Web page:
Paris, the 1950s. Antoine Doinel (Jean-Pierre Léaud) is a young boy living with his mother (Claire Maurier) and stepfather (Albert Rémy). Unhappy at home and school, Antoine frequently runs away...
Some film directors start their careers low-key. Others make an immediate impact with their first feature. François Truffaut, then aged twenty-seven, did just that with The Four Hundred Blows (Les quatres cents coup) on its release in 1959. More than that, along with Jean-Luc Godard’s debut feature A bout de soufflé (Breathless) from the following year, it brought a burgeoning movement amongst younger French filmmakers, La Nouvelle Vague or New Wave, to international notice. Whatever you make of Truffaut’s later career, and whether you consider The Four Hundred Blows his best film or not, it is without doubt a defining film of his career and of French cinema.
The New Wave was a reaction against traditional filmmaking styles in France, much dominated by literary adaptations, which they found staid: “le cinéma du papa” as some of them derisively called it. The key New Wave films are marked by stylistic experiment and iconoclasm, in particular making use of lightweight cameras and faster film stock enabling shooting in the streets, and establishing the careers of like-minded cinematographers such as Raoul Coutard and Henri Decaë. The New Wave was not an especially cohesive group. Filmmakers such as Louis Malle and Claude Sautet, while not formally associated with it, made use of some of the same innovations in films like Lift to the Scaffold (L’ascenseur de l’échafaud, 1958) and Classe tous risques respectively. The New Wave itself was divided into two groups, named after one or other bank of the Seine. The “Left Bank” group were generally older filmmakers, with literary backgrounds and a liking for narrative experimentation, and often with politics reflected in the group name. The major names associated with this group were Alain Resnais, Chris Marker and Agnès Varda, also novelists such as Alain Robbe-Grillet and Marguerite Duras, both associated with the “nouveau roman” form, who wrote screenplays and later directed films themselves. Truffaut belonged to the “Right Bank” group, who had worked as critics for Cahiers du Cinéma: other key figures included Godard, Claude Chabrol, Jacques Rivette and Eric Rohmer. Several of Truffaut's New Wave colleagues and friends make brief appearances in The Four Hundred Blows: you can briefly glimpse Jean-Claude Brialy and Jeanne Moreau, Jacques Demy, Philippe de Broca (the film's assistant director, later to become a director in his own right) and Truffaut himself. You can also hear the voices of Godard and Jean-Paul Belmondo.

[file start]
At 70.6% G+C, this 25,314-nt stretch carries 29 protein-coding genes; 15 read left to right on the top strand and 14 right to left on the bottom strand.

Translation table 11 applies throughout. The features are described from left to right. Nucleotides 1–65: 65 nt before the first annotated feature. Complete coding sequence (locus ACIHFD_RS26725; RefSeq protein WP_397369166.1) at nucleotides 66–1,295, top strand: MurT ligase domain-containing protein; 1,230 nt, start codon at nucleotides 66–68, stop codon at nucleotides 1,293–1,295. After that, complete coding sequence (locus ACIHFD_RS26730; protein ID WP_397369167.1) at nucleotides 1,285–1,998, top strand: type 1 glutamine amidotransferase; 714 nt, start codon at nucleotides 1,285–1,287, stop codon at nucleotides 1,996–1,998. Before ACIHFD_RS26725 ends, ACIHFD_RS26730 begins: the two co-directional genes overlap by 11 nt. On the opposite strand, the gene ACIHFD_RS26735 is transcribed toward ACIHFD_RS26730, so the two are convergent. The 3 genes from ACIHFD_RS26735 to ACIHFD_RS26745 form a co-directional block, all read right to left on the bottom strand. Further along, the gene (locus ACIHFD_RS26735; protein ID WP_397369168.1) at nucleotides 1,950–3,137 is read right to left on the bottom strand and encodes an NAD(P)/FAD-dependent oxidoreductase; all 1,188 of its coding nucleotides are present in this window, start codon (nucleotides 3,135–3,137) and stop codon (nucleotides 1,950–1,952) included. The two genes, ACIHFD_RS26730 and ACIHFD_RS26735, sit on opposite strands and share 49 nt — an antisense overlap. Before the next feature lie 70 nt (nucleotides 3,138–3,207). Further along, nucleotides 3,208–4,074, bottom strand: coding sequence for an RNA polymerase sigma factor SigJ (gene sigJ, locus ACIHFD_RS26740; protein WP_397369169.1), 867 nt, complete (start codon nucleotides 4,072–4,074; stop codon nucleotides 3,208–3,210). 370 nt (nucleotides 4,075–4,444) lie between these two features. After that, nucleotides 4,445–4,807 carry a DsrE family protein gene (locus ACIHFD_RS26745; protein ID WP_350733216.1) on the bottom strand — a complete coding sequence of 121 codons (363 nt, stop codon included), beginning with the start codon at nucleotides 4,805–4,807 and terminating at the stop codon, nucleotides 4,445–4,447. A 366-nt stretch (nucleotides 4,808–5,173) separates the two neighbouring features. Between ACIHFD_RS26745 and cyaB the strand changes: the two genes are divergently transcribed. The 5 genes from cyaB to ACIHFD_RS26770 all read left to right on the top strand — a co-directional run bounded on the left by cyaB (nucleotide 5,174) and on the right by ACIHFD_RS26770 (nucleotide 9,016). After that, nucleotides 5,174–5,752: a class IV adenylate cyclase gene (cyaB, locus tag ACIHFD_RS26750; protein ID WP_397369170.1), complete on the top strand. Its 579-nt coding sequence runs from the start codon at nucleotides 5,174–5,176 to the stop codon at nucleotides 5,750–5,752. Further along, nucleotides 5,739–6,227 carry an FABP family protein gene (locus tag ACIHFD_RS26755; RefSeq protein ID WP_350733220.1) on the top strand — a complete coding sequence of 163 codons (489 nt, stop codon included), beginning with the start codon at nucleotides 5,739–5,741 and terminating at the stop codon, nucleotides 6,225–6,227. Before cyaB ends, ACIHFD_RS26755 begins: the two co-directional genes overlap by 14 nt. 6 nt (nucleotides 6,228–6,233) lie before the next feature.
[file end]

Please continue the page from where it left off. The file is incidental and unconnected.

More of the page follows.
Truffaut, born 1932, was the youngest of these five men. He had had a troubled childhood, which The Four Hundred Blows drew upon, though updated to a contemporary setting rather than the wartime occupation of France when Truffaut actually was Antoine’s age. He later played this down, after objections by his parents to the content of the film. The cinema was an escape for him. In 1948 he started a film club and met the critic André Bazin, who became his mentor. (Bazin died in 1958 at the age of forty from leukaemia, one day after the start of shooting of The Four Hundred Blows. Truffaut dedicated the film to him.) After Truffaut had spent time in the French Army, Bazin used his contacts to get him a job at Cahiers du Cinéma and for most of the Fifties was a critic and later editor at that magazine. He soon began to make his own films, beginning with the short Une visite in 1955, never publicly shown and now believed lost. Another short, Les mistons followed in 1957. This has been in the past available as an extra on DVD releases of The Four Hundred Blows but in this series of Blu-ray reissues from Artificial Eye it will be found on the disc of A Gorgeous Girl Like Me. Then, in 1958 he began work on his first feature, writing the script with Marcel Moussy. The title is a French idiom, “faire les quatres cents coups”, meaning “to raise hell”, which led the film briefly to be entitled Wild Oats in English before it becoming known under the present title which directly if unidiomatically translates the French.